Impoundment

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What makes impoundment necessary, in a President’s view, is the extraordinary growth of the federal budget in the last forty years. Until 1900 the cost of government and the services it provided was relatively minuscule, both in dollar amounts and as a percentage of the gross national product. In fact, the total of all federal expenditures from 1789 through 1899, including war costs and the servicing of the Revolutionary debt, amounted to $16.4 billion. By contrast, Medicaid and Medicare, which together comprise about 6 per cent of the 1974 budget, will cost $17.3 billion. Defense costs in fiscal year 1974—excluding veterans’ benefits and foreign military assistance programs—amount to 30.2 per cent of the budget, or $81 billion. This is roughly equivalent to all federal expenditures from 1789 through 1925. Indeed, in any given year since 1968 the federal budget for that year has exceeded all federal expenditures between 1789 and 1942.

Where in the past federal spending was largely confined to operational costs, military defense, war debts, and veterans’ benefits, since 1933 increasingly larger amounts have been expended on a variety of national programs undreamed of by nineteenth-century Americans. Beginning with the New Deal the nation came to accept—if not demand—a broader governmental role in dealing with the nation’s social problems. The list of funded services seems endless, embracing everything from medical and educational projects through sewer and water systems to farm supports and industrial loans, and in recent years Congress and the President have struggled to define priorities among the competing interests, painfully aware that at some point spending has to stop.

Despite its size, however, the budget offers very little room for fiscal maneuvering. It is not newly created each year, and most of the budget items, as well as the majority of increases, carry over from year to year as the result of earlier legislation and prior commitments. Salary increments for government employees, social security benefits, scheduled payments on government bonds, and funding of the national debt are, generally speaking, fixed costs that for a variety of legal, political, and economic reasons cannot easily be reduced or eliminated.

Faced from time to time by a budget crunch, the contemporary President is caught between his statutory obligation to manage the budget prudently and to meet the priorities Congress has set. Increasingly he has resorted to impoundment as the means to extricate himself from budgetary problems.

1900–73: The Record.

Although the story of modern impoundment begins with Franklin Delano Roosevelt’s third term, which began in 1941, the record of the past thirty years is, admittedly, somewhat vague because, until this past year, the President was under no statutory requirement to report to Congress that he had placed moneys “in reserve.”∗ Legislation passed late in 1972 requires the Office of Management and Budget “promptly” to publish reports of each Presidential impoundment, along with the President’s reasons, in The Federal Register , the daily compilation of executive documents printed in Washington. Unless he publicized his actions or Congress discovered that money was not being spent, the reserved funds simply disappeared into a reserve category somewhere in die tangled thickets of the federal budget, a document so forbiddingly complex that even experts have been hard pressed to understand it fully. No one knows for certain how much money has been impounded, and what follows is merely suggestive.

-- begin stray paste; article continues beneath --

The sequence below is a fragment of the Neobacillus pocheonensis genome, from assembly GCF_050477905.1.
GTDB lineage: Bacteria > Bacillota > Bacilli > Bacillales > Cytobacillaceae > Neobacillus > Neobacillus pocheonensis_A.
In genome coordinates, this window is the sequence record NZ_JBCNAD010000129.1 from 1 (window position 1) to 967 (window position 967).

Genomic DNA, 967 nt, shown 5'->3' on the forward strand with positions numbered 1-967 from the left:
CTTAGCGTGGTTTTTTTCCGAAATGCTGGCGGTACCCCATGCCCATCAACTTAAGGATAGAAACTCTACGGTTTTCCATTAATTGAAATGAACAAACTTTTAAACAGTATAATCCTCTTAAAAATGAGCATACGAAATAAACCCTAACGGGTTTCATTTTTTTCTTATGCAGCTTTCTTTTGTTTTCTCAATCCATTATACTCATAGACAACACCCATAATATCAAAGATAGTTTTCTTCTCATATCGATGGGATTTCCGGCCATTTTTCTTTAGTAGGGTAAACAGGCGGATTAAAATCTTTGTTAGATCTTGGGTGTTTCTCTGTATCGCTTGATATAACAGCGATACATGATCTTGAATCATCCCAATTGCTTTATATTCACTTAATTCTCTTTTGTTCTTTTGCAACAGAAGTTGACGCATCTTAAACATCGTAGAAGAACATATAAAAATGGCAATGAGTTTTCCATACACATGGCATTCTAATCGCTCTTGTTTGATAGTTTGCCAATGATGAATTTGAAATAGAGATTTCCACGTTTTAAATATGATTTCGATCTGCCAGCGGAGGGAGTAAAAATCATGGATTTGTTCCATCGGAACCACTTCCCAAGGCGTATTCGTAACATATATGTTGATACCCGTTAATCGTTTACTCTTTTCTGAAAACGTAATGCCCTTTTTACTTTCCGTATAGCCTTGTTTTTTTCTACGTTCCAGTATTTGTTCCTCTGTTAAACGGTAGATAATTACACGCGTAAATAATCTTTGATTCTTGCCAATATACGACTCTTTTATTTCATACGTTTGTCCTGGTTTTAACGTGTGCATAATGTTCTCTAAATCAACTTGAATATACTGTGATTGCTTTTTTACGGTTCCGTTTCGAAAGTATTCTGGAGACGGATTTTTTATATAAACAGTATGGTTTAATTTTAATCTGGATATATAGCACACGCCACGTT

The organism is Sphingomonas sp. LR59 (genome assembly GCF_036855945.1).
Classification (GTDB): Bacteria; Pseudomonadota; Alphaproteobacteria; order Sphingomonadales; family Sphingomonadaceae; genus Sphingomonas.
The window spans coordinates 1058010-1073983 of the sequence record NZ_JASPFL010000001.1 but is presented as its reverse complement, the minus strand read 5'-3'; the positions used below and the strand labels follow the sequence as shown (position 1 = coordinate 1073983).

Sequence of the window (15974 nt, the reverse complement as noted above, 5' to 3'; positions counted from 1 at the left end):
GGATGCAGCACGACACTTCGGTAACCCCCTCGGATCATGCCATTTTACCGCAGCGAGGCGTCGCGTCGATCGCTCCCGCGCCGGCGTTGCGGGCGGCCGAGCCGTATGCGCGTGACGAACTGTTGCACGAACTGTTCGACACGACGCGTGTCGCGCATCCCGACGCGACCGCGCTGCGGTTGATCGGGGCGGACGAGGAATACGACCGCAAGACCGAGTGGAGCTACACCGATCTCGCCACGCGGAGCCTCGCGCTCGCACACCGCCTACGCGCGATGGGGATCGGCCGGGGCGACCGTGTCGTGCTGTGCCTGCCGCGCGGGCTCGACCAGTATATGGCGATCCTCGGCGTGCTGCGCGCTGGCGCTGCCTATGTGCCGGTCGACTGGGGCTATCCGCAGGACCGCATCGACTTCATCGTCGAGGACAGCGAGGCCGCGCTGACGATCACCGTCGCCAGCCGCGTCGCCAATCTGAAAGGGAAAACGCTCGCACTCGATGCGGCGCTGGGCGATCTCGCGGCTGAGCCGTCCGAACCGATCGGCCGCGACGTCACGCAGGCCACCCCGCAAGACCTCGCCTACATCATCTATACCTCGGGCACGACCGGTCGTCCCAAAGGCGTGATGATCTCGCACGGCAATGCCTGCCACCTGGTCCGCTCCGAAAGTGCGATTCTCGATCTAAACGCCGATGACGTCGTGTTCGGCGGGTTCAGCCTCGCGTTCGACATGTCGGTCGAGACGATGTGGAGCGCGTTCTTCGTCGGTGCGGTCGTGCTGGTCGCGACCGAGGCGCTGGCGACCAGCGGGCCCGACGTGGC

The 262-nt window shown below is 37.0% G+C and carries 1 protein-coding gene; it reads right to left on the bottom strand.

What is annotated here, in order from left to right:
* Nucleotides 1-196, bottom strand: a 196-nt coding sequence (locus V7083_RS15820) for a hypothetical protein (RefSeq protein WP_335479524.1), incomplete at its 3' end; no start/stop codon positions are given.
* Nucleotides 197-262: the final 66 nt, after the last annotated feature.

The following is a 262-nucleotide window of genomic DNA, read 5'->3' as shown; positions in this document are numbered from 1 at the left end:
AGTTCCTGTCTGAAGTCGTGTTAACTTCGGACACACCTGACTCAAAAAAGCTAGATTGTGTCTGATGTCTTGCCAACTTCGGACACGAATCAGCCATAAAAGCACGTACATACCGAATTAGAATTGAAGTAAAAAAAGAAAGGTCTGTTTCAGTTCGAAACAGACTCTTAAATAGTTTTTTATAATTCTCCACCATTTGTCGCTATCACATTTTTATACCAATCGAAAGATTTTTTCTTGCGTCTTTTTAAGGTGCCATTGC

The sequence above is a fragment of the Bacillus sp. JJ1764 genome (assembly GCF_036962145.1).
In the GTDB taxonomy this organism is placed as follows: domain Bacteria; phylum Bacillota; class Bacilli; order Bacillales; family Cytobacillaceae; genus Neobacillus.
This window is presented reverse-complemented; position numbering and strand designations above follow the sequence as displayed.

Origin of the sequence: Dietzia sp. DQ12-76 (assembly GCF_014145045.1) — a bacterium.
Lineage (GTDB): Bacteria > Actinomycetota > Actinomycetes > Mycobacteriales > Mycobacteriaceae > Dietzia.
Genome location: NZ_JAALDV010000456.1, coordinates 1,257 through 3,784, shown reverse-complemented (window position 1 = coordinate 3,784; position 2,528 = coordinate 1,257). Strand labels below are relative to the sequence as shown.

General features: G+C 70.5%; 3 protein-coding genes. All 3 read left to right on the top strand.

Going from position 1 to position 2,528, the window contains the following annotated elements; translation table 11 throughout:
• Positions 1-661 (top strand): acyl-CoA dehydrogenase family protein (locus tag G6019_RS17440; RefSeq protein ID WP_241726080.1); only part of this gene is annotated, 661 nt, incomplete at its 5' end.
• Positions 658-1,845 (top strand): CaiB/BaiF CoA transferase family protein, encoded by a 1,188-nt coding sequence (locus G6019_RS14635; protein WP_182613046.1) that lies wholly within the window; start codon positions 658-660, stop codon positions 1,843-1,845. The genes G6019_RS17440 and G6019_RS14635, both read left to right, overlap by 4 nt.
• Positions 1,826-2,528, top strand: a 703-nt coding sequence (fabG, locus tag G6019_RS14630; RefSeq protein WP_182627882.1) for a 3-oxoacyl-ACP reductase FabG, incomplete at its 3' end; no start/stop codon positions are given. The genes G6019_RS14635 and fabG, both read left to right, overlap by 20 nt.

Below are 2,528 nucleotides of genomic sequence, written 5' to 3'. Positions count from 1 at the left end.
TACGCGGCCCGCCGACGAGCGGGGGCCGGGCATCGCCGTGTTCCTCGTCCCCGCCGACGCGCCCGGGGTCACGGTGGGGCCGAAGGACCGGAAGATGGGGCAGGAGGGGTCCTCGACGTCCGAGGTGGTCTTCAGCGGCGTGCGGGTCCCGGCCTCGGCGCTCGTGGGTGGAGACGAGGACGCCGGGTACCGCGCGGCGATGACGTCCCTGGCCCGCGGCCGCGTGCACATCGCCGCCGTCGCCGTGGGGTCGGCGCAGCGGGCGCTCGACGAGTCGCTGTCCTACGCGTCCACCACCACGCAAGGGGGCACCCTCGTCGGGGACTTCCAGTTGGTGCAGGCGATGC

It should be noted diat in addition to the deliberate—and sometimes controversial—Presidential impoundments described here, there is another kind of statutory impoundment that is regularly employed. Since 1921 the Bureau of the Budget (now the Office of Management and Budget) has been empowered to place in reserve any moneys saved in any budget area during die fiscal year. If, for example, a completed project costs less than the money allocated for it, die excess funds are automatically impounded. Or if, through greater efficiency or whatever reason, an agency does not spend its full quarterly allotment, die unspent money is reserved. Moreover, in line with sound business practice, some expenditures may be deferred in a given fiscal year until all statutory requirements (i.e., contract specifications) are met.

The President, however, is not free to spend die money thus reserved. Unlike die housewife who may use money saved from household accounts for a new dress, or die businessman who skips lunch to save for a fly rod, die President may not transfer funds from one budget account to another without die permission of Congress. As a rule, all unspent appropriations or surplus funds are placed in a contingency account for current emergencies. If unspent at die end of die fiscal year, diey pass into die yearly surplus, which may be used as Congress directs to fund die national debt or as revenue for the next year’s budget. Every administration since Harding’s has regularly impounded money in this manner. The Office of Management and Budget estimates that in die past ten years an average of 6 per cent of die budget has been placed in reserve, some of which was later released.

1941–45.

President Roosevelt’s impoundments were relatively extensive and, like many of his New Deal policies, controversial. They occurred during World War II, when the national budget rose sharply from nine billion dollars in 1940 to thirteen billion in 1941 to a high of 98.4 billion in 1945.